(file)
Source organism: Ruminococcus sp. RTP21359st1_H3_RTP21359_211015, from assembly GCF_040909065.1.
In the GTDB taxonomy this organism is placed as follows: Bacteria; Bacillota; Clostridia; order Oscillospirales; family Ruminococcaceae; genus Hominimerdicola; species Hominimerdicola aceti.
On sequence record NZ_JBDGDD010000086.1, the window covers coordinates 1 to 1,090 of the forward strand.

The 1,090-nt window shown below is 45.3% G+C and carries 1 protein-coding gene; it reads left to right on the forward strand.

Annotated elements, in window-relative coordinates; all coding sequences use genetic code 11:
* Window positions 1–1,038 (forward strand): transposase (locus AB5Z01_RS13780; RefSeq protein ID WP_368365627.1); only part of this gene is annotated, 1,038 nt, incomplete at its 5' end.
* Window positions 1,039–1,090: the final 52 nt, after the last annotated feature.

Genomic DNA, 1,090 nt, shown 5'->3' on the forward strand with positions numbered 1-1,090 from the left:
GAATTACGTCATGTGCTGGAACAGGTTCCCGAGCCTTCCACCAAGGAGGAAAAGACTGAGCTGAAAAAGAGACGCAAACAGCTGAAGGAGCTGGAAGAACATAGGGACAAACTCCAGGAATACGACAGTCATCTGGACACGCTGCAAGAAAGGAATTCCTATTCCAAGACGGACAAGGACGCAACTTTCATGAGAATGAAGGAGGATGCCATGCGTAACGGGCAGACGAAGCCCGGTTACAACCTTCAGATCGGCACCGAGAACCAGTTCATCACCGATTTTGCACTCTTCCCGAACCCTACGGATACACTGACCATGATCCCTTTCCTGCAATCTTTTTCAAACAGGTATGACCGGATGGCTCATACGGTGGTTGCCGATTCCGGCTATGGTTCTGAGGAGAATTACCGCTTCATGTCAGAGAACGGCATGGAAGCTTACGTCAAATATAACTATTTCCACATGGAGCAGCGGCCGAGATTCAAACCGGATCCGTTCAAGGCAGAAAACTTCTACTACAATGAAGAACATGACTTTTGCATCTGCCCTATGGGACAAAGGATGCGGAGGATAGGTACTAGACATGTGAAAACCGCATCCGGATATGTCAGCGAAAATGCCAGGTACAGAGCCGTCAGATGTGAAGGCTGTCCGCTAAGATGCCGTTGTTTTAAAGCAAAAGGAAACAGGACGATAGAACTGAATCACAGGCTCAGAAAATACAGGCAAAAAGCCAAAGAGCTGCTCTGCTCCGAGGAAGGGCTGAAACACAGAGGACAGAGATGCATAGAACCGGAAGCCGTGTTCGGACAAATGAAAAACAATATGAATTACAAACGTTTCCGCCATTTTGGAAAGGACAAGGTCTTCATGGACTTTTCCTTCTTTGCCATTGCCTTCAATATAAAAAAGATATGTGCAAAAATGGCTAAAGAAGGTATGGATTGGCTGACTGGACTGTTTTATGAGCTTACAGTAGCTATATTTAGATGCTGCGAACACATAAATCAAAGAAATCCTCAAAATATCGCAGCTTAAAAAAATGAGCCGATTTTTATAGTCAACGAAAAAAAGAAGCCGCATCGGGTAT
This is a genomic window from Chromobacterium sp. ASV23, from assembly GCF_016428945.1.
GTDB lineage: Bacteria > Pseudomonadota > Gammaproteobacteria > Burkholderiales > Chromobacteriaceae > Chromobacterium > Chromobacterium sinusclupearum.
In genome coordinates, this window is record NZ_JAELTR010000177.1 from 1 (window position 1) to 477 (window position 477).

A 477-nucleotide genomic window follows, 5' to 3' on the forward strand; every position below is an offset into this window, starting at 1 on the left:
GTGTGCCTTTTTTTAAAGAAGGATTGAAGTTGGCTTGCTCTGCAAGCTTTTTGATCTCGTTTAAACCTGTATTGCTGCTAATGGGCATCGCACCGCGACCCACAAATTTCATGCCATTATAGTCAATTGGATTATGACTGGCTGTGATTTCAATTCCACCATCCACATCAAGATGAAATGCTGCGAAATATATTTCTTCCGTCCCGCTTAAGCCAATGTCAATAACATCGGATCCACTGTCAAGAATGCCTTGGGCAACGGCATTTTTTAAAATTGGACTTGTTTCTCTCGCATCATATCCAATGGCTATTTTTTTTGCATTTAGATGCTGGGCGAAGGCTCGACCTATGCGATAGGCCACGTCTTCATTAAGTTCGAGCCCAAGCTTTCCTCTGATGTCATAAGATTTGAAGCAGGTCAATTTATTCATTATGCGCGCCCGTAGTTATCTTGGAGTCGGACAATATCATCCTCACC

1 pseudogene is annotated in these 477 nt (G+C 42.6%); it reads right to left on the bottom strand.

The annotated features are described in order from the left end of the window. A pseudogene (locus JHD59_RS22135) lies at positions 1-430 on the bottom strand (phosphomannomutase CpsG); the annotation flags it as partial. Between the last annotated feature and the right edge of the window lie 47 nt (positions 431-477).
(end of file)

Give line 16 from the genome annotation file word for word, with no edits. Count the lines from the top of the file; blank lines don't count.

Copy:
The annotated features are described in order from the left end of the window. A pseudogene (locus JHD59_RS22135) lies at positions 1-430 on the bottom strand (phosphomannomutase CpsG); the annotation flags it as partial. Between the last annotated feature and the right edge of the window lie 47 nt (positions 431-477).